Popular vote or popular culture? – The hood

Popular vote or popular culture?

How being a “fan” of politicians has affected American citizens

By Julia McCoy

January 2022 marks one year since the Capitol building in Washington, DC was stormed by insurgents who operated under the guise of patriotism. On January 6, 2021, thousands of people swarmed the historic building in hopes of “stopping the theft” of the 2020 presidential election, in which President Joe Biden was ultimately elected.

Those in that crowd, whether explicitly emboldened by his words or not, were loyalists of former President Donald Trump who wanted to retain his presidency for a second term. Many risked prison and death to protect a politician they were loyal to.

During this decade, it became increasingly popular to think of yourself as a “fan” of a politician, even if those labels weren’t spoken out loud. Candidates in the elections of all parties sell

merchandise and aspire to amass many followers on Twitter and other social media platforms. But why? This was certainly not the case in the history of the country.

Whether it’s Donald Trump’s famous “Make America Great Again” or President Biden’s apparent response, “We Just Did”, the country has become polarized not only at the polls, but also in a inevitably societal. People wear clothes that indicate their party preference, more than just a color or a donkey symbol. What has happened in response is a catastrophic rift between citizens that makes us wonder if we are capable of maintaining relationships without broaching the topic of politics.

Not only does this interesting situation alienate parties, but it also reaffirms the bipartisan dynamic that the United States has powerfully established. Those who disagree with either contestant may feel lost in a sea of ​​loyal fans and ultimately be persuaded to choose one of the two. A country of fans does not bode well for those trying to usher in the rise of a lesser-known party.

Basically, it’s important for the country to remember that elections are a process in which we hire someone. The president, or an elected official at any level, is essentially an employee of the people who should be prepared to listen to the voice of the people. They are paid by our taxes and the fate of their profession rests in the hands of our vote. By emboldening these men and women with excessive fanfare and glorifying their actions, politicians can feel more powerful and less likely to respond to the demands of their constituents.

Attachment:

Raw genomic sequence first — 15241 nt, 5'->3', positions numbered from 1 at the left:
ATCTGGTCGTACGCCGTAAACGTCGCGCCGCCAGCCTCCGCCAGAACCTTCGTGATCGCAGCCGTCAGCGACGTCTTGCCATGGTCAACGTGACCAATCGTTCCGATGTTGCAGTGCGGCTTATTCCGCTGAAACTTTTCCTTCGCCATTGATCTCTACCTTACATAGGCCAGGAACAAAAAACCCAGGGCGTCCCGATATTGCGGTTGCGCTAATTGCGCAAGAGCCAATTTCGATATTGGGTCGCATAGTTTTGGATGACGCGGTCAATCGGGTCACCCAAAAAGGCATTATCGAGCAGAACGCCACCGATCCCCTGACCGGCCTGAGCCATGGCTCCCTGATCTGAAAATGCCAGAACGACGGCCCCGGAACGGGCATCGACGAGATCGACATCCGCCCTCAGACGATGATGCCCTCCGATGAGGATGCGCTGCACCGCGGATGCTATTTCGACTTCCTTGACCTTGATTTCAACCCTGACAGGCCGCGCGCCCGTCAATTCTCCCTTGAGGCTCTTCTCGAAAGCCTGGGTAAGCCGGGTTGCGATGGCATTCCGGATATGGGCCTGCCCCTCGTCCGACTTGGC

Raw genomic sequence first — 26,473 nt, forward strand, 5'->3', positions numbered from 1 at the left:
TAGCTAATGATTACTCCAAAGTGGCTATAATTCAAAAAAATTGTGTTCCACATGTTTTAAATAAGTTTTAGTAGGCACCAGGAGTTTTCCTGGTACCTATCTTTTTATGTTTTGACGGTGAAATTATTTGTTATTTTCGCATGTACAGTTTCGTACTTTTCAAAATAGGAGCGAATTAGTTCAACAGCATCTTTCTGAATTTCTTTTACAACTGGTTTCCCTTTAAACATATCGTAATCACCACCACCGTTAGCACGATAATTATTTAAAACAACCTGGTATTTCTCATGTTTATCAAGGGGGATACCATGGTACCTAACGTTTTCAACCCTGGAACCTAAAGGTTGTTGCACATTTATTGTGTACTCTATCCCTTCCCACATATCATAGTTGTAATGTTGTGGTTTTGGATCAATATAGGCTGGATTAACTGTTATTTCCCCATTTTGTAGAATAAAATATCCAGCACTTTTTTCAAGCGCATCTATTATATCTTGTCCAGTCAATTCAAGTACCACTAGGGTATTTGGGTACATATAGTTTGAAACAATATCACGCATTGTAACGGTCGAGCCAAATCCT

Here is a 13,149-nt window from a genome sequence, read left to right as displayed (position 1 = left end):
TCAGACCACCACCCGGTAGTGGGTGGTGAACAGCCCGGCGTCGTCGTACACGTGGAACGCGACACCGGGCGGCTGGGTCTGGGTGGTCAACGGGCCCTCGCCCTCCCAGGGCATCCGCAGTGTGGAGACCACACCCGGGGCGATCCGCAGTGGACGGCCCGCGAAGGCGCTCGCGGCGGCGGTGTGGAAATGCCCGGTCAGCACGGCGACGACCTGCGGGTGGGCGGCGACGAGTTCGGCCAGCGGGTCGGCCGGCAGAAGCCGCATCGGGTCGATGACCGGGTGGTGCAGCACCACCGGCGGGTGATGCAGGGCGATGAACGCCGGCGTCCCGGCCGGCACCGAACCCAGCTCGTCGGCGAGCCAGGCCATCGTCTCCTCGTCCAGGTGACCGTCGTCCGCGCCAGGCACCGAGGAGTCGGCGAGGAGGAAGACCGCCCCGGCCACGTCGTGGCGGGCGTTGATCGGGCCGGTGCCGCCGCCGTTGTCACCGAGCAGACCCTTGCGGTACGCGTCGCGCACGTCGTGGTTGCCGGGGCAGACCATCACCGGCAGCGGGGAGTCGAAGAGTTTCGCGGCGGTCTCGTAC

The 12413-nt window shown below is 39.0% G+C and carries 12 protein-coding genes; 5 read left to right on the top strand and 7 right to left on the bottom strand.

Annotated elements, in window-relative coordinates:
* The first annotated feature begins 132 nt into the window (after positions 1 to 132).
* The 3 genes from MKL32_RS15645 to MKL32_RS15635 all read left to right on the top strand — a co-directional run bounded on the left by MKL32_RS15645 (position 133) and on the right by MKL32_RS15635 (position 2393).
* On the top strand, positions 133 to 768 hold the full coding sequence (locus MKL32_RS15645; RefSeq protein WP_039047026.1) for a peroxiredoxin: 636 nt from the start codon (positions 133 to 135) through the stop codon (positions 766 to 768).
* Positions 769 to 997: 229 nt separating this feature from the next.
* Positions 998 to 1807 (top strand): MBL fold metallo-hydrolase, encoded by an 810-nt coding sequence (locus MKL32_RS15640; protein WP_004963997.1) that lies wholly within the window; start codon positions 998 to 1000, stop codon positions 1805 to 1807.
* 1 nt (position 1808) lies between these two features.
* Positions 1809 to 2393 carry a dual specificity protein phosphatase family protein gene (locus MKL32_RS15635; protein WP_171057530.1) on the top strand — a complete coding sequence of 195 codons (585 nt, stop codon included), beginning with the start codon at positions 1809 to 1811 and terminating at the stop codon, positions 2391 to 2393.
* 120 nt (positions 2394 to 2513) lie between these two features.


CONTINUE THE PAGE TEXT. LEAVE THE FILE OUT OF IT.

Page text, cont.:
In a New York Times essay titled “How Fan Culture is Swallowing Democracy,” Amanda Hess writes, “We are witnessing a great convergence between politics and culture, values ​​and aesthetics, citizenship and commercialism. With the growing popularity of social media platforms as a means of primarily consuming media, citizens run the risk of presenting a politician with the same fanfare they would give their favorite artist or actor. And politicians, through tweets of their own merch and personal, aren’t against the idea of ​​their increased presence in pop culture.

When does it end? We’ve seen two presidents tweeting promises about an end to a pandemic. We’ve seen presidential candidates lean into their popularity on social media. We have seen citizens fight on behalf of a politician. To reevaluate the situation, the country must step back and realize that, for the good of the people, politicians must be treated as employees of the citizens of the United States. We don’t have to vote for the same people, but we certainly don’t have to defend those we vote for to the point of risking our own lives.

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